Jordan Neely, NYC subway rider choked to death, to be mourned at Manhattan church

Jordan Neely's death by chokehold on the New York City subway has set off a debate about the use of force by police.

NEW YORK, NY (AP) - Jordan Neely's family will mourn his death in a Harlem church on Friday, after a public debate was sparked by the chokehold death of Jordan Neely while riding a subway car.

Former Michael Jackson impersonator Neely, who struggled with mental illness and homeless in recent years died on May 1, when a fellow commuter choked him for several minutes in the subway car.

An onlooker recorded the fatal struggle on video. He said Neely was yelling and begging for money at other passengers, but had not attacked anyone.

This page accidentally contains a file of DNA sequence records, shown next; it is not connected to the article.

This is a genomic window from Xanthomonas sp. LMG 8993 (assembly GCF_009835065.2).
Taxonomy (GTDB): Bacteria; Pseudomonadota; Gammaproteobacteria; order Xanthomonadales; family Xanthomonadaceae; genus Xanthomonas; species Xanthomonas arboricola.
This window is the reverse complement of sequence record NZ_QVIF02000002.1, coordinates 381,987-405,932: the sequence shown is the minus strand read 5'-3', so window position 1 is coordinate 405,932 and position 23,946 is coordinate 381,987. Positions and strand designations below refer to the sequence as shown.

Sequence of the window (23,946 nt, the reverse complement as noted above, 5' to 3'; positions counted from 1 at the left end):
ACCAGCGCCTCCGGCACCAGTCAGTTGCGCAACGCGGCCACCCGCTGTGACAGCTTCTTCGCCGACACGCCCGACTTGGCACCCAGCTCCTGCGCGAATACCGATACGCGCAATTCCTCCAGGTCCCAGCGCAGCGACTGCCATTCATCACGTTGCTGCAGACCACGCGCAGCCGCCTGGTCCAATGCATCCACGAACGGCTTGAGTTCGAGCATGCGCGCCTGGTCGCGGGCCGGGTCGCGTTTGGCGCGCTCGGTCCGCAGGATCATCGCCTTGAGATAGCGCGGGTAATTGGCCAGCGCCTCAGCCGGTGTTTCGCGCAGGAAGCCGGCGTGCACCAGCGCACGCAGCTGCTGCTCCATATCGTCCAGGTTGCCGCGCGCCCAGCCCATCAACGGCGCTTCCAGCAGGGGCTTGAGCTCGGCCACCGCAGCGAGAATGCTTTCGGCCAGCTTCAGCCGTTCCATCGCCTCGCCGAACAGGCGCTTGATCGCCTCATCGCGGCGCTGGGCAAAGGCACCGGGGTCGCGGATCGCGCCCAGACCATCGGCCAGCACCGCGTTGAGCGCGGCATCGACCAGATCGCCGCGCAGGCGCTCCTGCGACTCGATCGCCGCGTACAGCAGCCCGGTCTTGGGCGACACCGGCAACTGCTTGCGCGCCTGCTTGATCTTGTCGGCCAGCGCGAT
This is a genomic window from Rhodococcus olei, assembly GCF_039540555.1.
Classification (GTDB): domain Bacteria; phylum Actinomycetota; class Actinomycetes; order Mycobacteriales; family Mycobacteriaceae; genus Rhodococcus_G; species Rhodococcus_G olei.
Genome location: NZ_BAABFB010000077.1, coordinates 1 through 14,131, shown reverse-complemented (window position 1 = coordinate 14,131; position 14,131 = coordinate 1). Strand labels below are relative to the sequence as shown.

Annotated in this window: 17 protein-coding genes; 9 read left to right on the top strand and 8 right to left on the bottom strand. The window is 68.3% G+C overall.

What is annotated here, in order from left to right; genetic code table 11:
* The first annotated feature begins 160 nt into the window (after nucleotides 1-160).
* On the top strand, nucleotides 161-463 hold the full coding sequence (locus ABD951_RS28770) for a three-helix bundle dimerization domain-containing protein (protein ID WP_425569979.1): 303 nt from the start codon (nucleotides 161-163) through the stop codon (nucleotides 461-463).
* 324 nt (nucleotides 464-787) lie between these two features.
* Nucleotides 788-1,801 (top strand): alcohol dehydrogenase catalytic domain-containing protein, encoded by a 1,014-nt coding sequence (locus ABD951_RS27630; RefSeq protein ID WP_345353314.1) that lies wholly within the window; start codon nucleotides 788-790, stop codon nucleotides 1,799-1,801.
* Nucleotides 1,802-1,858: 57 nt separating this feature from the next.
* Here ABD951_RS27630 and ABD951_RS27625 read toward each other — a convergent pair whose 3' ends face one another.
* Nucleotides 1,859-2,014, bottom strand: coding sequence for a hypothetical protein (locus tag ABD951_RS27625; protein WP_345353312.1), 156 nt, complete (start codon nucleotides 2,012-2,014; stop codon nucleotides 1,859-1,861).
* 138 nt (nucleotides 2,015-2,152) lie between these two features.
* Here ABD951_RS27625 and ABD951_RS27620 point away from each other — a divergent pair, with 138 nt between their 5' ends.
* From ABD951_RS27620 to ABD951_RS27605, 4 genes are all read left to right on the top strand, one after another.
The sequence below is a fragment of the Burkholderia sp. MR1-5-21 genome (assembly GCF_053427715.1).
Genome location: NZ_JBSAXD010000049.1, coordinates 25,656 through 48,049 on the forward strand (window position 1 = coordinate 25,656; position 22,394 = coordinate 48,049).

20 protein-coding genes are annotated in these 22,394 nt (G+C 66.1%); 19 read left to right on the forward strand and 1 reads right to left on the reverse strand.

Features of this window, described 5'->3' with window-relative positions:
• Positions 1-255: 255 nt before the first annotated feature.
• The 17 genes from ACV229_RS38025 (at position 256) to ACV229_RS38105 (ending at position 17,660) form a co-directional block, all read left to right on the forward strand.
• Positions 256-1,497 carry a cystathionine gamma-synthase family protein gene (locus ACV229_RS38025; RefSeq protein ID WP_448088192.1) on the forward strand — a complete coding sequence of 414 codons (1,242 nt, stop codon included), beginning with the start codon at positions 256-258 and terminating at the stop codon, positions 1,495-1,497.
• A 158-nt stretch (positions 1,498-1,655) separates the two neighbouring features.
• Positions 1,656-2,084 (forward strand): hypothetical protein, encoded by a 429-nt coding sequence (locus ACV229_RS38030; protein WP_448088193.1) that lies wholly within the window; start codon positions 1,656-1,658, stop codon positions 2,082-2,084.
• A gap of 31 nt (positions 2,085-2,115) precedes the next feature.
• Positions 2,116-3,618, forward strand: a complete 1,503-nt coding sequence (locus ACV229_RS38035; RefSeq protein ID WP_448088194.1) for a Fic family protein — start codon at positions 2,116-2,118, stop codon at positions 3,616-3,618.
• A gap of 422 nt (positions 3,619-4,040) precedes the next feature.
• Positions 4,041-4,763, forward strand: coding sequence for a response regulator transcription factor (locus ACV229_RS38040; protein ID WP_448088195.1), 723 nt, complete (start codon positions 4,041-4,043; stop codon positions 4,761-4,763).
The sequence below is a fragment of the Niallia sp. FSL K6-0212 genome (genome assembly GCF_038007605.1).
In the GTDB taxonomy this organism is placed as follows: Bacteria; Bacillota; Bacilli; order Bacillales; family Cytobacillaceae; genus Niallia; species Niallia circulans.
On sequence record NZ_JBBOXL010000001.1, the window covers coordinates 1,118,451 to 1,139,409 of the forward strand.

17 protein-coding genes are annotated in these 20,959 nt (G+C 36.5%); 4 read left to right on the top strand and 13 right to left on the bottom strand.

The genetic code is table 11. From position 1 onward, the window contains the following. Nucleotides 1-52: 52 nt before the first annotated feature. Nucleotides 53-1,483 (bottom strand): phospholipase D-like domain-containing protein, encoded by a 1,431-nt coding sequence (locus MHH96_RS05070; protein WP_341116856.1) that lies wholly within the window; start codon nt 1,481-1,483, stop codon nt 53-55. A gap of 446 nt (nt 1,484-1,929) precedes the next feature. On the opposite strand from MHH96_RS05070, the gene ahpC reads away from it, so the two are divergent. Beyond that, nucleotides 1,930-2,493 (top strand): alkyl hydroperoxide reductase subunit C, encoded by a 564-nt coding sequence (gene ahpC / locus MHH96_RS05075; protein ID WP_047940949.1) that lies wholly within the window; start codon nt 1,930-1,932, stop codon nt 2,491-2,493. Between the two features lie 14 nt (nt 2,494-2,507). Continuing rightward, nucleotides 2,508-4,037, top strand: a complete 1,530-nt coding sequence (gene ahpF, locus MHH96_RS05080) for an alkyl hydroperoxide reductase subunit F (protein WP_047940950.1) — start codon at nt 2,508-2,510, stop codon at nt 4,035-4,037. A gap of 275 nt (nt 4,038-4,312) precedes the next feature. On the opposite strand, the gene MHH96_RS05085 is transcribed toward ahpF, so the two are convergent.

The Manhattan district attorney charged Daniel Penny with manslaughter last week after he pinned and choked Neely. Penny's attorneys claim he acted to protect himself and the other passengers when Neely began making threatening remarks.

The arrest polarized New Yorkers, as well as people from other countries. Some said that Penny, a white woman, was too hasty to use deadly force against a Black man, who posed little threat. Others said the veteran U.S. Marine Corps, 24, was protecting people on the train, and should not be punished.

Rev. Al Sharpton is a civil rights activist. The Rev. Dr. Johnnie Green is a senior minister who has had a long relationship with Neely’s family.

Green gave the eulogy for Neely’s mother at her funeral in 2007. Her boyfriend murdered her mother.

Neely was a man who struggled with disruptive behaviour. He had been arrested several times and pleaded guilt this year for assaulting a complete stranger. However, friends and family members have stated that they do not believe that he would harm anyone had Penny left him alone.